The opioid epidemic in the United States is an open secret. Opioid addiction impacts people from all walks of life in communities across the country. New research shows that most opioids are legally-obtained by patients from their doctors. While emergency room opioid prescription is very closely regulated, doctor’s office prescriptions are not. This raises questions about the role physicians’ play in the dangerous spiral of opioid addiction.
Numbers Behind Opioid Prescriptions
The USC Schaeffer Center for Health Policy and Economics partnered with Keck School of Medicine of USC to study prescriptions between 1996 and 2012. They took data from emergency departments, outpatient doctor’s offices, dental offices and other outpatient settings, as well as inpatient hospital settings.
They discovered that 44 percent of opioid prescriptions came from doctors’ offices in outpatient settings. While doctors’ office prescriptions rose, emergency room opioid prescriptions decreased from 7.4 percent to 4.4 percent in 2012. Researchers attribute the decrease to tighter regulations on emergency department opioid prescriptions.
Doctors and Prescribed Opioids
Co-author of the study and professor of clinical medicine, Michael Menchine, says up until 2013, physicians believed prescription opioids were the right choice for patients dealing with chronic pain. However, as the real consequences of opioid dependency are apparent, physicians are left to wrestle with the fact that more than 2 million people are potentially battling opioid addiction that began with legally-prescribed medication.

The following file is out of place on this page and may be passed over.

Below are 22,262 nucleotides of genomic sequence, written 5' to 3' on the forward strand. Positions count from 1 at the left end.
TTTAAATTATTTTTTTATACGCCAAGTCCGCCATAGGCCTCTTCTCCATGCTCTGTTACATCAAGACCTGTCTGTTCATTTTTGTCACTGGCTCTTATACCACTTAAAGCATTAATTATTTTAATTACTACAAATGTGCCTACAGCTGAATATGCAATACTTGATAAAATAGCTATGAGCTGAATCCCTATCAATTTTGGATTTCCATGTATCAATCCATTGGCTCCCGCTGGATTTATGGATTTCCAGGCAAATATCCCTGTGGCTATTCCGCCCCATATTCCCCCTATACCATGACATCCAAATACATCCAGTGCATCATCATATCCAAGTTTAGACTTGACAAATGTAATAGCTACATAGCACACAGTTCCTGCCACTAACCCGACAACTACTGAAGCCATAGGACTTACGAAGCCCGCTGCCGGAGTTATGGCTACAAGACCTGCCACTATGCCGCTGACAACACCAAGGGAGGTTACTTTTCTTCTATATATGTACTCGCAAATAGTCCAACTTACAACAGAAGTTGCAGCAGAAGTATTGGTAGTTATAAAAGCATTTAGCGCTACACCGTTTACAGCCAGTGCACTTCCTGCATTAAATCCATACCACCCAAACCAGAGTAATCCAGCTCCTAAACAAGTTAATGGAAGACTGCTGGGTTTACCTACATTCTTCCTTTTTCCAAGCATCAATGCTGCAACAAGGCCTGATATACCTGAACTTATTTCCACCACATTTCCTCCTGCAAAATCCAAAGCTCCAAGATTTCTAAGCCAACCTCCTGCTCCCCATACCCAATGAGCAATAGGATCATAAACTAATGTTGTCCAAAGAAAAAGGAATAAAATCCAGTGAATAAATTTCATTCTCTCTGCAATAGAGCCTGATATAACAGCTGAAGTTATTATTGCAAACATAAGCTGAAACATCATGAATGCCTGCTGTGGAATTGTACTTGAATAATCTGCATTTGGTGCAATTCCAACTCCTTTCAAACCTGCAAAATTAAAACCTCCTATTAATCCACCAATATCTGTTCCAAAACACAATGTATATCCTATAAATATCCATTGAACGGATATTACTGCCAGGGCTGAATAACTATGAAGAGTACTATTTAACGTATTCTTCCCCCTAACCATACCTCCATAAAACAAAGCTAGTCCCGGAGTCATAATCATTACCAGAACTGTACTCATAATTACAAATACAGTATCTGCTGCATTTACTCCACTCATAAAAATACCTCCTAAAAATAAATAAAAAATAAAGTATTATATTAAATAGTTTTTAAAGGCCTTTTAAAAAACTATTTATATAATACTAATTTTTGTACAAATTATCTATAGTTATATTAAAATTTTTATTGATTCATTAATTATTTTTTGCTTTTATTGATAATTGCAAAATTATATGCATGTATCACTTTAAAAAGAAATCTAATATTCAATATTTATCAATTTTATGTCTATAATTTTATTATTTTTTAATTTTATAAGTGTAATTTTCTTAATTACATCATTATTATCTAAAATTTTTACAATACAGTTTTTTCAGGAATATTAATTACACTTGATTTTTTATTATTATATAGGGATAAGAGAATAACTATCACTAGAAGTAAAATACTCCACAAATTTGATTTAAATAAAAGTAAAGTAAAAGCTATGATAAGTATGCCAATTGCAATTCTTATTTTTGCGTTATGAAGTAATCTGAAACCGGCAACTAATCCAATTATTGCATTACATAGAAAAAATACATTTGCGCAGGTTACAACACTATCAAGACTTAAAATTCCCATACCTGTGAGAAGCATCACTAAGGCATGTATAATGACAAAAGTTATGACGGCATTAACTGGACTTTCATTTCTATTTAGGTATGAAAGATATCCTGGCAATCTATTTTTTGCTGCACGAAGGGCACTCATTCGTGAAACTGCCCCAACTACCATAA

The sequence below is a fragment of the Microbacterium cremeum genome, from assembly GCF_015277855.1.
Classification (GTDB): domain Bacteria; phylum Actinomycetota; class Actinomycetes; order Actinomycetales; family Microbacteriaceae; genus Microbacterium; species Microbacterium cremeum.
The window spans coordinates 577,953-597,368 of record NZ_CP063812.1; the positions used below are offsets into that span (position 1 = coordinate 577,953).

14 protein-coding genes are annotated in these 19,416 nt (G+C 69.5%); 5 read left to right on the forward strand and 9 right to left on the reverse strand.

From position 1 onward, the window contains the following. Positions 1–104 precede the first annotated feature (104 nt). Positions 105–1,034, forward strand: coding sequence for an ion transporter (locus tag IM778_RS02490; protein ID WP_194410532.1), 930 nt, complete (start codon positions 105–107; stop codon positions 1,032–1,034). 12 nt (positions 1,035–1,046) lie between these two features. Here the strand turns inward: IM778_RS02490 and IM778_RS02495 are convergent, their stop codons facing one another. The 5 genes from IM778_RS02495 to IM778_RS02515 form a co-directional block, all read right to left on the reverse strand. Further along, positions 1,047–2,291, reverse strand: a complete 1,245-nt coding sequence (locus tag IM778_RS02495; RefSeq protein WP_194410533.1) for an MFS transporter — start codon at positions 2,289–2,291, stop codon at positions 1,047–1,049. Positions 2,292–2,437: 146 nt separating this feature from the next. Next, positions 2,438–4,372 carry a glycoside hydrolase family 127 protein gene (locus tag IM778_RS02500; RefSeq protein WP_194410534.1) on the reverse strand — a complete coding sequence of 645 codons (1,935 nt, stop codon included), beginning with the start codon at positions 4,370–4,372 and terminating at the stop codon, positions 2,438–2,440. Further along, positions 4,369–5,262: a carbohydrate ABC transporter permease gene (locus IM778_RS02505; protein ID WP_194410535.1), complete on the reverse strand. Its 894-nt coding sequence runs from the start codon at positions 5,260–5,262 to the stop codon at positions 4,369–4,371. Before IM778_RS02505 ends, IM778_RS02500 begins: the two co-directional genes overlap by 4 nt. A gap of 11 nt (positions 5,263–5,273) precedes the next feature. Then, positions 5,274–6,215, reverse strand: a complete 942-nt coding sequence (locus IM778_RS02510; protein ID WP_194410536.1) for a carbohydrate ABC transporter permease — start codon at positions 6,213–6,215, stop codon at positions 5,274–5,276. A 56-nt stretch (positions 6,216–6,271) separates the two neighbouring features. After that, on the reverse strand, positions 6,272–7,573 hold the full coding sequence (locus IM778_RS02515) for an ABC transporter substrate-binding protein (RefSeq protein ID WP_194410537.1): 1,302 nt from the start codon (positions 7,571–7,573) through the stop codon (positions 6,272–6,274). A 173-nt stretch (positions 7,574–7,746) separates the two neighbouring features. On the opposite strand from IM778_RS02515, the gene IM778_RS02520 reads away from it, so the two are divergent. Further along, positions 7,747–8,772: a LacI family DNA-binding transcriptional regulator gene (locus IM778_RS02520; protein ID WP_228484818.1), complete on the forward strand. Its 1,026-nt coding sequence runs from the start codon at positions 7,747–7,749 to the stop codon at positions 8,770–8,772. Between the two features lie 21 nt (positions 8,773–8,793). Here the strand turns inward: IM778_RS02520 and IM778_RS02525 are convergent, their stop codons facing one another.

Opioid Addiction in the U.S.
In 2016, more than 42,000 Americans died from opioids – the most in a single year to date. Especially- vulnerable high-risk users only get 2.4 percent of their prescriptions from the emergency room. Nearly 90 percent of their prescription opioids come from doctor’s offices.
Doctors are trained and entrusted to make the safest and smartest decisions for their patients’ health and well-being. Patients depend on their physicians to maintain a high standard of care. When doctors make careless or irresponsible treatment or medication decisions, they put patients in harm’s way. Experts say revisiting legislation for doctor’s office opioid prescription is crucial for curbing opioid addiction.
More conservative prescription of addictive medications is the first step. Beyond smarter prescription, doctors can also become better equipped to recognize and address the signs of addiction – offering resources to those in need. More needs to be done to empower physicians to help patients who are already deep in the trenches of addiction.
If you or a loved one has been harmed by a medication error, misdiagnosis, or surgical error, the team of highly-skilled Cherry Hill medical malpractice lawyers at Folkman Law Offices, P.C. can help. We review your case and determine if you may be entitled to compensation. If you decide to move forward, we gather the evidence you need to build a strong case including: medical records, pharmacy records, and witness testimony.
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